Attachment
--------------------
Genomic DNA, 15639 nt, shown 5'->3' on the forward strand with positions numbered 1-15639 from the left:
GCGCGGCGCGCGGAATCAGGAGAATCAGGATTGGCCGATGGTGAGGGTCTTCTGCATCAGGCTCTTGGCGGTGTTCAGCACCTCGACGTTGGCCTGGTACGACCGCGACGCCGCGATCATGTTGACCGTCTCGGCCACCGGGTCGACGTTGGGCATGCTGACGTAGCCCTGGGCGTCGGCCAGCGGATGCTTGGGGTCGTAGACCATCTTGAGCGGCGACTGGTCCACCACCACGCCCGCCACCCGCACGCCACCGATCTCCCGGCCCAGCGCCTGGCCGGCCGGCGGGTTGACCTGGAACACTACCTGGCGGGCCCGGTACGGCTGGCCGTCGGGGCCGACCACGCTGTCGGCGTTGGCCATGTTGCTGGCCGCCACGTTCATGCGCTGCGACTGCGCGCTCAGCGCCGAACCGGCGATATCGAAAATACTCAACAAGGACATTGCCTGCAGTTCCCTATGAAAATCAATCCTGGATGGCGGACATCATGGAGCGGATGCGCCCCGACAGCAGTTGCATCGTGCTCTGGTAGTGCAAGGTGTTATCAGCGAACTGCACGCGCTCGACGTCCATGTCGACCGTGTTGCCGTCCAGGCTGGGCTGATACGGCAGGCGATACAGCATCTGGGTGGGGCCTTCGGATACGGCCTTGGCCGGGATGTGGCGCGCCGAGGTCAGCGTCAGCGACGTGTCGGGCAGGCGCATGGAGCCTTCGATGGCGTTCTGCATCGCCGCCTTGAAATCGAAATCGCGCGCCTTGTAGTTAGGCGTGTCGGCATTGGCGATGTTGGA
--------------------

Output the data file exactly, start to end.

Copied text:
Genomic DNA, 15639 nt, shown 5'->3' on the forward strand with positions numbered 1-15639 from the left:
GCGCGGCGCGCGGAATCAGGAGAATCAGGATTGGCCGATGGTGAGGGTCTTCTGCATCAGGCTCTTGGCGGTGTTCAGCACCTCGACGTTGGCCTGGTACGACCGCGACGCCGCGATCATGTTGACCGTCTCGGCCACCGGGTCGACGTTGGGCATGCTGACGTAGCCCTGGGCGTCGGCCAGCGGATGCTTGGGGTCGTAGACCATCTTGAGCGGCGACTGGTCCACCACCACGCCCGCCACCCGCACGCCACCGATCTCCCGGCCCAGCGCCTGGCCGGCCGGCGGGTTGACCTGGAACACTACCTGGCGGGCCCGGTACGGCTGGCCGTCGGGGCCGACCACGCTGTCGGCGTTGGCCATGTTGCTGGCCGCCACGTTCATGCGCTGCGACTGCGCGCTCAGCGCCGAACCGGCGATATCGAAAATACTCAACAAGGACATTGCCTGCAGTTCCCTATGAAAATCAATCCTGGATGGCGGACATCATGGAGCGGATGCGCCCCGACAGCAGTTGCATCGTGCTCTGGTAGTGCAAGGTGTTATCAGCGAACTGCACGCGCTCGACGTCCATGTCGACCGTGTTGCCGTCCAGGCTGGGCTGATACGGCAGGCGATACAGCATCTGGGTGGGGCCTTCGGATACGGCCTTGGCCGGGATGTGGCGCGCCGAGGTCAGCGTCAGCGACGTGTCGGGCAGGCGCATGGAGCCTTCGATGGCGTTCTGCATCGCCGCCTTGAAATCGAAATCGCGCGCCTTGTAGTTAGGCGTGTCGGCATTGGCGATGTTGGA